by Chris Koellhoffer, IHM on January 10, 2016
Happy New Year! My prayer for you is that this year unfolding before us will hold every blessing of peace and good health for you and those you love.
And in this new year, you are most welcome to my new blog, “Mining the Now.” This first post was written and ready for sharing during Advent 2015 but was delayed in posting until now as we worked through some technical details. However, the theme of “Ready and Waiting” speaks to us at any time of the year, so I’d like to share it with you now midway through the first month of 2016.
In 1993, I went to Haiti on a human rights delegation. We were charged with collecting the stories of people who had suffered human rights atrocities during a brutal regime and bringing those stories home to share with the rest of the world. One day, our entire delegation was crammed into an old van driving very slowly and carefully up the steep hills to Cap-Haitien. Let me tell you that you haven’t seen a pothole until you’ve seen one in Haiti, large enough to swallow our entire van with room left over. The road we were navigating was so narrow that no car could pass in the opposite direction. Thank God, our driver was going very slowly and was an expert in maneuvering around the potholes.
Suddenly a band of ten-year-old boys holding shovels leaped in front of our van. They shouted to our driver to stop, and then began to excitedly explain their mission. All day they had been waiting, they said, for a car to come along. They were hoping to earn a few dollars for their family, and so they made us an offer: if we hired them as a group, they would walk ahead of us, they would accompany us on the road to Cap-Haitien, and they would fill in the potholes ahead of us.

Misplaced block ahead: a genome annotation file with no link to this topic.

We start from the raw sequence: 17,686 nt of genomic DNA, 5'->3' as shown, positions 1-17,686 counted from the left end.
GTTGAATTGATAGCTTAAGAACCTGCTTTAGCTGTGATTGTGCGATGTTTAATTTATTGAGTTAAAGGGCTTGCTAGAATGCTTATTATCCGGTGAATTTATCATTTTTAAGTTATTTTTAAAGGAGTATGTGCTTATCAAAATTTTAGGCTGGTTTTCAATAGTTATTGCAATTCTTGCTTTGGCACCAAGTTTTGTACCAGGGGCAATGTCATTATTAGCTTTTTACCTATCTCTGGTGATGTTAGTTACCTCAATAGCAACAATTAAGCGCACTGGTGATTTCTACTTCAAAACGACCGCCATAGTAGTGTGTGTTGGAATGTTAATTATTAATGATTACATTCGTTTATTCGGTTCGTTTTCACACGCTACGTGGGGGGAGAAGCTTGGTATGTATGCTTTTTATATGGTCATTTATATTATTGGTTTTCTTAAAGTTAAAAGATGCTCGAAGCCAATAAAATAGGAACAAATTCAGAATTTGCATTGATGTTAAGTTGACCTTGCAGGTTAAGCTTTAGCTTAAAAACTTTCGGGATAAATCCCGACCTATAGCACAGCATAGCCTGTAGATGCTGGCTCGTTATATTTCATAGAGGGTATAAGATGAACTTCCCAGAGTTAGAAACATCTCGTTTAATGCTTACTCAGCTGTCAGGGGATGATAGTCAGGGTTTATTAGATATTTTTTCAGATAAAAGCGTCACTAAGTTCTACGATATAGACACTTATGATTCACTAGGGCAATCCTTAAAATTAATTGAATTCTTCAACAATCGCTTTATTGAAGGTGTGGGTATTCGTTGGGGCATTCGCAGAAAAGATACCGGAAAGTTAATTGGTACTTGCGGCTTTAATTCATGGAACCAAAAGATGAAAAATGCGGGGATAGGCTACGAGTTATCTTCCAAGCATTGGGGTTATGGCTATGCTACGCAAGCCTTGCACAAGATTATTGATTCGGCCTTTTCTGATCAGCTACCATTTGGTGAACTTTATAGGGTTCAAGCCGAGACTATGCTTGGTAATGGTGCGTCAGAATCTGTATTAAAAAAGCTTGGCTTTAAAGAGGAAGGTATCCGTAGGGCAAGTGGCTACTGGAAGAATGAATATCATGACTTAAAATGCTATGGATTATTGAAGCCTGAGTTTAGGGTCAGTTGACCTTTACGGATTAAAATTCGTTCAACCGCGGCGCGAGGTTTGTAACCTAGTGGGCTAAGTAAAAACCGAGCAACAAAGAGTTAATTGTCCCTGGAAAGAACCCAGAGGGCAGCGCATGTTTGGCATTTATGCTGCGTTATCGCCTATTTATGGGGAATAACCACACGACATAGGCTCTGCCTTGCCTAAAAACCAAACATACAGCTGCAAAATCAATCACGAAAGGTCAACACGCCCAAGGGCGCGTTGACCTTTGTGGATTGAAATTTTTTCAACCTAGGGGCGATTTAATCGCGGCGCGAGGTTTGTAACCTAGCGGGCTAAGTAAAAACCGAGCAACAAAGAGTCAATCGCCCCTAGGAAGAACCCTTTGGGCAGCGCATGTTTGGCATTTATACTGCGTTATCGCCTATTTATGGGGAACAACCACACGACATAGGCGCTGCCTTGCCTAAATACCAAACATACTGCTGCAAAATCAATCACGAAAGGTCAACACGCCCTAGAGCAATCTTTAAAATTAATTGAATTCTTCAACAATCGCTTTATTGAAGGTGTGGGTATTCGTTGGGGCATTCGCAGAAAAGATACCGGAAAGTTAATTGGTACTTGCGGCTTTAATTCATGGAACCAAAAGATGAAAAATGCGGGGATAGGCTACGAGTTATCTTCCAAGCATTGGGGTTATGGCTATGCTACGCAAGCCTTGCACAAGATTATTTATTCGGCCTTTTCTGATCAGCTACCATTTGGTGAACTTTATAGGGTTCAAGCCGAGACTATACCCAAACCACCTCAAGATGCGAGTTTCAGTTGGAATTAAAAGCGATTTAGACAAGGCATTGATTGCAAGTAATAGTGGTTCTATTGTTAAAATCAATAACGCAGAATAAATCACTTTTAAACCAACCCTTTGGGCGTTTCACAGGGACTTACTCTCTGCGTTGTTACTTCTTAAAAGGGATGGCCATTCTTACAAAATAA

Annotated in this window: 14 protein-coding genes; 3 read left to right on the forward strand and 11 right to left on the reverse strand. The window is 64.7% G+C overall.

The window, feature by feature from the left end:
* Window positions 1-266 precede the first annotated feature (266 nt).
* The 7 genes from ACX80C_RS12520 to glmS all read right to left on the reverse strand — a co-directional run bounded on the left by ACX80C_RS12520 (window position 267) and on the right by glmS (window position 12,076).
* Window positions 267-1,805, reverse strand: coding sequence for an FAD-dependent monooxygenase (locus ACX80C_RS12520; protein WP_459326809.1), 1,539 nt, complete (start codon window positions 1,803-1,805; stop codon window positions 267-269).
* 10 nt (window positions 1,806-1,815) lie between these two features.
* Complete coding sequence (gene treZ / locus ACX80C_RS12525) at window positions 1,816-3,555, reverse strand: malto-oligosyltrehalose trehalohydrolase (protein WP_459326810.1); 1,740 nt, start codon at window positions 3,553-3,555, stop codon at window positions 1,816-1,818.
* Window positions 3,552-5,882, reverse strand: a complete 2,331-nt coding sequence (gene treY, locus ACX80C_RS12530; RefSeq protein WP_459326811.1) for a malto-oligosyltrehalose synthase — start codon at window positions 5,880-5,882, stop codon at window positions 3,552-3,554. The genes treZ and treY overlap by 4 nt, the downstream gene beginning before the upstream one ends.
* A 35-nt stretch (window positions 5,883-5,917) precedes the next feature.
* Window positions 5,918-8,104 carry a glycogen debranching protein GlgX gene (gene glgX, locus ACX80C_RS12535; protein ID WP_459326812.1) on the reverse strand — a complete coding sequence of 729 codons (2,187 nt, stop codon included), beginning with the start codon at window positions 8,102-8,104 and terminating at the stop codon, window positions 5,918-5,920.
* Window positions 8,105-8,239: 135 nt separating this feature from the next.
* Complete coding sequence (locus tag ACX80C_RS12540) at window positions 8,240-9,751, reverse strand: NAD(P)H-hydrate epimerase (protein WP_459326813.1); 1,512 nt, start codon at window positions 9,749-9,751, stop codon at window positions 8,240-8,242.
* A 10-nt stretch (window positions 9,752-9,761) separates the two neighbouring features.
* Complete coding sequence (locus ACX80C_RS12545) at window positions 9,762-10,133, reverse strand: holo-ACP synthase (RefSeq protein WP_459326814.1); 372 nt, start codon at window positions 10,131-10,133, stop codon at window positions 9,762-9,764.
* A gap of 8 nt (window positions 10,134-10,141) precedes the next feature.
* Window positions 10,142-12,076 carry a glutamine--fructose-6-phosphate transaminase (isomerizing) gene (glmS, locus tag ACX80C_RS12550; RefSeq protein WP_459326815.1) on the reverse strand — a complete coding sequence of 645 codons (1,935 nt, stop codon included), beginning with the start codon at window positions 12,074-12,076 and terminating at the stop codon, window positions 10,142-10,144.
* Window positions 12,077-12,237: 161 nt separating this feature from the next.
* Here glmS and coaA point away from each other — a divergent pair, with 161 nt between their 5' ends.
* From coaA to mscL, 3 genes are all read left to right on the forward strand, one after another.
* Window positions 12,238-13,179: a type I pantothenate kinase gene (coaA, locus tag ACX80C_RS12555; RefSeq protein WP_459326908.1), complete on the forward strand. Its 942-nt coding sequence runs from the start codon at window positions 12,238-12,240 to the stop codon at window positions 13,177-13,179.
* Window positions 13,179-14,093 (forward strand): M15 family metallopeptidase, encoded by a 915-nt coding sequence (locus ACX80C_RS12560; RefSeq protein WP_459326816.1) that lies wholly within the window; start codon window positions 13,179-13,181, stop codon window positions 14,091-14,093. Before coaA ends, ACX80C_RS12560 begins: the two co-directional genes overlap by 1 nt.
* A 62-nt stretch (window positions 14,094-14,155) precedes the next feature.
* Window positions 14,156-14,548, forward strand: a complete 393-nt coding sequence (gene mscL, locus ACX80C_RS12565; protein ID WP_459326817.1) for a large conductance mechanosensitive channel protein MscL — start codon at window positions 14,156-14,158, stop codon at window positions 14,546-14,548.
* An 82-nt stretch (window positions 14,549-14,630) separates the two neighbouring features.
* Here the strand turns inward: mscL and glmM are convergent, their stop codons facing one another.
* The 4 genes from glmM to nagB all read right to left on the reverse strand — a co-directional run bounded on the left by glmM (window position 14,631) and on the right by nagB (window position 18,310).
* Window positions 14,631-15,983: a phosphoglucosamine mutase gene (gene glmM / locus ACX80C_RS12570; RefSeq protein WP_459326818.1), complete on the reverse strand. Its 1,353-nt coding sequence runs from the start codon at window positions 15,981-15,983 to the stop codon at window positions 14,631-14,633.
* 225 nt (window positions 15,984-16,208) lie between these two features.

It was such an incredulous proposal that my initial response was to laugh at their imaginative plan. And then, I began to think: Was it possible?
In Isaiah 40 we read:
“Every valley shall be filled in.
Every mountain and hill shall be made low.
The uneven ground shall become level
and the rough places, smooth.
The glory of God shall be revealed
and all people shall see it together.”
What do we feel when we listen to those words of the prophet Isaiah and place them alongside what we see and hear in the news of our country and our world? Isaiah envisions a world where warfare has ended, where what is crooked has been made straight, where what is unjust has been smoothed into kindness and where what is unequal has been re-distributed. Valleys filled in. Mountains lowered. All people at home and at peace in the world Isaiah imagines.
At the heart of Isaiah’s words and my story from Haiti are hints of how we might stand rooted in hope not only during Advent, but all year long. Even though the potholes on that mountain in Haiti were impossibly large and would have taken days to fill in, the boys weren’t discouraged. They were ready and waiting. They had a vision. They stood together. And they were willing to accompany and be present to us on our journey for as long as it took.